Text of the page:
Ineffective Interpersonal Rule #4
In a stratified, competitive system, individuals at the top have more value and power than those on the bottom.
In a hyper competitive society, differences between individuals are rarely seen as an asset. Instead, they are often judged and stratified. Once a value judgement is made, individuals are quickly bifurcated and placed into dominant and subordinate groups that make up the power over, excessively competitive system. The judgments often go beyond any personal strength or weakness and become attached to the value of the person himself. Not only do those placed in the subordinate role “get less” of everything, but the devaluing of them makes it easier to believe that they actually deserve to get less! This creates the disastrous relational myth that if you are lower on the pecking order you are a less valuable
Source: Lisa Langhammer, Used with permission
member of society. The social status of immigrants in this country is a good example as most are now judged as inferior and immediately assigned subordinate group status with less power and value than the dominant group. They may be demeaned and dehumanized by the dominant group and seen as deserving of the criticism.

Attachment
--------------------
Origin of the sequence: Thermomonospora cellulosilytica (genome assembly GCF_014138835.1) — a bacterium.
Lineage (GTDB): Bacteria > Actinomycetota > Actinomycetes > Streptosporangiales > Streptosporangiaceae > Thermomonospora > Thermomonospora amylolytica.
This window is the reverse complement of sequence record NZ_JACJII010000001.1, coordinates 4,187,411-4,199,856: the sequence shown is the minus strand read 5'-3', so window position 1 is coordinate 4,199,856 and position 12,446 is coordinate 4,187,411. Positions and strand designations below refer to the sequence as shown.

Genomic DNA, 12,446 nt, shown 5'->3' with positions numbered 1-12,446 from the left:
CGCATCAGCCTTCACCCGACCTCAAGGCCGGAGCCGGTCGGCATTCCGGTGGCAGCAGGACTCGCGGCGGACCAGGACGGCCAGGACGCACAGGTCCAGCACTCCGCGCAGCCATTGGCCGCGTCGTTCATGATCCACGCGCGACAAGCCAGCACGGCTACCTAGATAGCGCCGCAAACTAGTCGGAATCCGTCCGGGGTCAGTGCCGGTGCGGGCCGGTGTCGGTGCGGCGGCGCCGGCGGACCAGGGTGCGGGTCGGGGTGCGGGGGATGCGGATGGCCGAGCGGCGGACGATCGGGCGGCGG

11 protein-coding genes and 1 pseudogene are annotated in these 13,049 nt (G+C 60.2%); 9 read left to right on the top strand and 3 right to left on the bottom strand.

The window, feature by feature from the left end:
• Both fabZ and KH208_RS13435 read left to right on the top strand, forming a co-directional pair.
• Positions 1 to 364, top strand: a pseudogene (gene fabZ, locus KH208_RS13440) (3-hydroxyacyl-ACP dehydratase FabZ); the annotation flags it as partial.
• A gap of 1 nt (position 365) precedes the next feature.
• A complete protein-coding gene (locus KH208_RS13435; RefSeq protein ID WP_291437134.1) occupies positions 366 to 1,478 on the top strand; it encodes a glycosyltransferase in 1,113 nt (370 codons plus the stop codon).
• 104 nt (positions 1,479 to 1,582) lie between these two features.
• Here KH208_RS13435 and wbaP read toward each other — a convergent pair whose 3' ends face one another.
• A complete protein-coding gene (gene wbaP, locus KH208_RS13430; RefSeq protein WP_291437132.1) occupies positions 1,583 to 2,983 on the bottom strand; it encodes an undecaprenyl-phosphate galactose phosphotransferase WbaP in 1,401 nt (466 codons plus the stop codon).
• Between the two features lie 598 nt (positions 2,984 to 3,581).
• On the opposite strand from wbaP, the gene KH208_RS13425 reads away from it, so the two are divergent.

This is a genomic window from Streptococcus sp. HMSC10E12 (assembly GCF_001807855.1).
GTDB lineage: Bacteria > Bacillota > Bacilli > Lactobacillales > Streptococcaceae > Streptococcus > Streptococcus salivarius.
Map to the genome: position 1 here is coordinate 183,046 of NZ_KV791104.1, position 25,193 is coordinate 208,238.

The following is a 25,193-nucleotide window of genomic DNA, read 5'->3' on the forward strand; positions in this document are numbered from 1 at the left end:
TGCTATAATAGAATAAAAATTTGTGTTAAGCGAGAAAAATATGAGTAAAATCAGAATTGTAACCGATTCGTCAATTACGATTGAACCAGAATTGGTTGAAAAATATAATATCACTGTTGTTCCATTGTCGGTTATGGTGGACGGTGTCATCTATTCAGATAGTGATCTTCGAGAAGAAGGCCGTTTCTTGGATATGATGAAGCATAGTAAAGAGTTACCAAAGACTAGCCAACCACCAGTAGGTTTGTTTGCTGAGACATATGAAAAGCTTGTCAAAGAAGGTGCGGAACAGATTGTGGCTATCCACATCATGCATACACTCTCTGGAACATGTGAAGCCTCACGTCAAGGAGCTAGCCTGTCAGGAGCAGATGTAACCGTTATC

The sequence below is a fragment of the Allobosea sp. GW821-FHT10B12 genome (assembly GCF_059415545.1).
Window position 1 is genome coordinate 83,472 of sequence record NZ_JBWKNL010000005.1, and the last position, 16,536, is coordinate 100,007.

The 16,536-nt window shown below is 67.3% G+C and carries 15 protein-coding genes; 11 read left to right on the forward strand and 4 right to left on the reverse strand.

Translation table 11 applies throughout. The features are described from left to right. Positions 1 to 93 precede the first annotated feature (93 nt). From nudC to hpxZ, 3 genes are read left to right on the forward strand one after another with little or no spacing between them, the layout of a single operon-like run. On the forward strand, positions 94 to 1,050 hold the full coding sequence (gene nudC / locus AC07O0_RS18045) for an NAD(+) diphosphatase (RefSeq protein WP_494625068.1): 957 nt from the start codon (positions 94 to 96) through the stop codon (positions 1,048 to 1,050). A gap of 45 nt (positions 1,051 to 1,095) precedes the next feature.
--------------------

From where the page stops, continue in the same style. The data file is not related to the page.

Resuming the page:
In a world where relationship is central, the whole is always greater than the sum of the parts. My strength does not threaten your strength. Some fear that it would lead to a bland, vanilla culture where there is no way to tell one person from the next. Not so. Valuing the relationship between people, means noticing and appreciating vast differences among people. In a relational world, there is less need to conform or fit in to a culturally prescribed role. Individuals can be seen more clearly, roles are more finely differentiated, and all parts hold more value. Valuing the relationship between people makes both people stronger.